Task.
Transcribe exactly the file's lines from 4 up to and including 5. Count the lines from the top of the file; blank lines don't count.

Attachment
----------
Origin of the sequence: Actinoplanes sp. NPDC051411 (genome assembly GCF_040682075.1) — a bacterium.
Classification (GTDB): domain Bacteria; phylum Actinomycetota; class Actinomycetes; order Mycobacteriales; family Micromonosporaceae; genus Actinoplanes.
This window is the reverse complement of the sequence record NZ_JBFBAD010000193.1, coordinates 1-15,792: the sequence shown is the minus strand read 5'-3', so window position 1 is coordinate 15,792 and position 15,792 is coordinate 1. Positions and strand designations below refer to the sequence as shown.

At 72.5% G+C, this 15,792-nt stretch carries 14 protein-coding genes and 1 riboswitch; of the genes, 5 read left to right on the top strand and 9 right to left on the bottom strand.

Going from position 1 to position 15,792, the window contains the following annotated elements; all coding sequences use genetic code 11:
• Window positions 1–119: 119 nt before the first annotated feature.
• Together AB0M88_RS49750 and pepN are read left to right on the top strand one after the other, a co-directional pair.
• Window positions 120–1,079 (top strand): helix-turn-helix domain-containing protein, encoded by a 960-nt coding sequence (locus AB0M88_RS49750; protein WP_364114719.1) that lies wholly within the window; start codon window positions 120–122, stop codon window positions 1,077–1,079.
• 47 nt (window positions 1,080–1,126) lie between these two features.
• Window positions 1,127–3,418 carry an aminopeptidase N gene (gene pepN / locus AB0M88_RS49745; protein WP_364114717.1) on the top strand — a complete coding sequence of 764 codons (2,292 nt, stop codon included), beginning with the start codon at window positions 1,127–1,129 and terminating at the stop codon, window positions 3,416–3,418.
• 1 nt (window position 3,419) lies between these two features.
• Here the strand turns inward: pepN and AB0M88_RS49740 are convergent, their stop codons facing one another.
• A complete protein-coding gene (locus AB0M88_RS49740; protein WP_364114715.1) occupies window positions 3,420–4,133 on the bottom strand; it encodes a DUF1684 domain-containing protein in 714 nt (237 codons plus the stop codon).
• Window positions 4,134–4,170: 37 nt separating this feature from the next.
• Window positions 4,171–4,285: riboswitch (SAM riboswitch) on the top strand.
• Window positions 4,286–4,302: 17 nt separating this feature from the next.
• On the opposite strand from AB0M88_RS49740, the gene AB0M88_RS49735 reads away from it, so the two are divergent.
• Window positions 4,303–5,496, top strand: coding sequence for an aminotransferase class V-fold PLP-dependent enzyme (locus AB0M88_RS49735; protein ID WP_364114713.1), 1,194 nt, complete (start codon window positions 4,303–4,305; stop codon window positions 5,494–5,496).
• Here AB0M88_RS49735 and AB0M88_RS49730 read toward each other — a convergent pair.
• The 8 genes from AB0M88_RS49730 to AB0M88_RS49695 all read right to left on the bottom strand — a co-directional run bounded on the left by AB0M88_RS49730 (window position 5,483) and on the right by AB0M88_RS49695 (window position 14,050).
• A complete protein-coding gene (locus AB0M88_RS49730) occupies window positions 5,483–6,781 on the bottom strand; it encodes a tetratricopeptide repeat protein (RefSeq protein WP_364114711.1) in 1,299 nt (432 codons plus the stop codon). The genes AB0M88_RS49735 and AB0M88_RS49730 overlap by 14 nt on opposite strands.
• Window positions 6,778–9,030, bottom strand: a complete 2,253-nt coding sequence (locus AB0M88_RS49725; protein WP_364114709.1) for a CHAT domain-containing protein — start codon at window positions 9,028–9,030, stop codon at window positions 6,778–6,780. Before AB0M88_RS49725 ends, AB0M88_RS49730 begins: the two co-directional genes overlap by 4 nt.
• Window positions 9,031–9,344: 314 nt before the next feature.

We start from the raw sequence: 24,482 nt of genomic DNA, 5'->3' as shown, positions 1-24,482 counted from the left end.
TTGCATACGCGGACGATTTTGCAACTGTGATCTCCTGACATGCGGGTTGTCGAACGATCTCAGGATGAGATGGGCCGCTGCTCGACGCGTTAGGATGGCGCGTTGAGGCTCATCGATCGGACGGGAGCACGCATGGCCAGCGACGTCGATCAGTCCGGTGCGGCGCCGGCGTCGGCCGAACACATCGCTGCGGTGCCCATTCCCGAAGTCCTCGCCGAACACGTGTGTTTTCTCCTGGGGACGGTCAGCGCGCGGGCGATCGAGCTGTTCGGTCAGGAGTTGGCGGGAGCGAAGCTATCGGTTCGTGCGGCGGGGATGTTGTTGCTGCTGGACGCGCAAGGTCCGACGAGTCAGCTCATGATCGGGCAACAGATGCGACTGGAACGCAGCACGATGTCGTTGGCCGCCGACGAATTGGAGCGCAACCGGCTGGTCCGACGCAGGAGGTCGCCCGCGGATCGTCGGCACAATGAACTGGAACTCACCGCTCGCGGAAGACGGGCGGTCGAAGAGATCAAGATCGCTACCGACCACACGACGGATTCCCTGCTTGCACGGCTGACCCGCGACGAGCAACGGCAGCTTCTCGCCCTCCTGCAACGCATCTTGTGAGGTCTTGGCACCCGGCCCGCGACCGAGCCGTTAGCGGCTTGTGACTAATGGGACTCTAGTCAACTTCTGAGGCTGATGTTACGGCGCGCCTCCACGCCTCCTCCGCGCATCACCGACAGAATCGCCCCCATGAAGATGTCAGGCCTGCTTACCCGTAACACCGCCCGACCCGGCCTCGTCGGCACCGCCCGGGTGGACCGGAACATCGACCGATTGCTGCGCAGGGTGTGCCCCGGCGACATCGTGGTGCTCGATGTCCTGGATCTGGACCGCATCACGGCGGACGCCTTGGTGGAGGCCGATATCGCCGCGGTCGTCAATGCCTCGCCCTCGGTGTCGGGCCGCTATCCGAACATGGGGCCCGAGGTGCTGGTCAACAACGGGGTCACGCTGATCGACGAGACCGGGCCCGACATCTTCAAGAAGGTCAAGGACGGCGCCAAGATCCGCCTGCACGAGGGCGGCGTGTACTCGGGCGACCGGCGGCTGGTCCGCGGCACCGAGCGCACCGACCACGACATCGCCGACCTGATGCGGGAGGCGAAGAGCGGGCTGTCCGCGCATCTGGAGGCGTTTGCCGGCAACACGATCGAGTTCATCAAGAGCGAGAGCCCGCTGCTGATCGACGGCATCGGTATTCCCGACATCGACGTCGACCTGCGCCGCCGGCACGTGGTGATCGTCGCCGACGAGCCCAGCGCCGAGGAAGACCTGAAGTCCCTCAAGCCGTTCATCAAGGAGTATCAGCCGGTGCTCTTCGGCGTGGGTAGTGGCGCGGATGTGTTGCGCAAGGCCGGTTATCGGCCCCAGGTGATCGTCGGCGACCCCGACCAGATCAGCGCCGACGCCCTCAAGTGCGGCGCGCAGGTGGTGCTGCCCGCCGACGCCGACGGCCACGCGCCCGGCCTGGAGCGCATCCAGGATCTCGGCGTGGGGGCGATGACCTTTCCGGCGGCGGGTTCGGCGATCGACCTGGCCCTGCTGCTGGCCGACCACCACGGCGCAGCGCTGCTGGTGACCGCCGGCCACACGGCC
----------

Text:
At 72.5% G+C, this 15,792-nt stretch carries 14 protein-coding genes and 1 riboswitch; of the genes, 5 read left to right on the top strand and 9 right to left on the bottom strand.

Going from position 1 to position 15,792, the window contains the following annotated elements; all coding sequences use genetic code 11: